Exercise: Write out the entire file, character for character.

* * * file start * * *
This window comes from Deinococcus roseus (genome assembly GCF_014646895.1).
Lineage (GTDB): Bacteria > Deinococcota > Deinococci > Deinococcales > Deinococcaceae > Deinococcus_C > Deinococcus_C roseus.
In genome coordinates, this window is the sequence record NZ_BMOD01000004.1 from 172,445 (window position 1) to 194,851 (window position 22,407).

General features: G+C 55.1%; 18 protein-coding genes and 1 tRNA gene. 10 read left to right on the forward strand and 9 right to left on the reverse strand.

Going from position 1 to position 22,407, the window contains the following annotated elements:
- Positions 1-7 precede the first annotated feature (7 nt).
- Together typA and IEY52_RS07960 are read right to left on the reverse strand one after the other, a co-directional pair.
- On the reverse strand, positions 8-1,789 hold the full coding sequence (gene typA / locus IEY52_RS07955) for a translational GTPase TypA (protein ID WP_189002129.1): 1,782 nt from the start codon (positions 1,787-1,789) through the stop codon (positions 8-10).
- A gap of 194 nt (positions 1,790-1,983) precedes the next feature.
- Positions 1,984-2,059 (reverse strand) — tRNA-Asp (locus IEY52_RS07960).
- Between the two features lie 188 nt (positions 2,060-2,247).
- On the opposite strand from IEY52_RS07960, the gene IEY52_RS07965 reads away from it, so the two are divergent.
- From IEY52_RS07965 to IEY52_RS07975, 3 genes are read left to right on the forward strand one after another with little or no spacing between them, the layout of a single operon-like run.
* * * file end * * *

This window comes from Deinococcus roseus (genome assembly GCF_014646895.1).
Lineage (GTDB): Bacteria > Deinococcota > Deinococci > Deinococcales > Deinococcaceae > Deinococcus_C > Deinococcus_C roseus.
In genome coordinates, this window is the sequence record NZ_BMOD01000004.1 from 172,445 (window position 1) to 194,851 (window position 22,407).

General features: G+C 55.1%; 18 protein-coding genes and 1 tRNA gene. 10 read left to right on the forward strand and 9 right to left on the reverse strand.

Going from position 1 to position 22,407, the window contains the following annotated elements:
- Positions 1-7 precede the first annotated feature (7 nt).
- Together typA and IEY52_RS07960 are read right to left on the reverse strand one after the other, a co-directional pair.
- On the reverse strand, positions 8-1,789 hold the full coding sequence (gene typA / locus IEY52_RS07955) for a translational GTPase TypA (protein ID WP_189002129.1): 1,782 nt from the start codon (positions 1,787-1,789) through the stop codon (positions 8-10).
- A gap of 194 nt (positions 1,790-1,983) precedes the next feature.
- Positions 1,984-2,059 (reverse strand) — tRNA-Asp (locus IEY52_RS07960).
- Between the two features lie 188 nt (positions 2,060-2,247).
- On the opposite strand from IEY52_RS07960, the gene IEY52_RS07965 reads away from it, so the two are divergent.
- From IEY52_RS07965 to IEY52_RS07975, 3 genes are read left to right on the forward strand one after another with little or no spacing between them, the layout of a single operon-like run.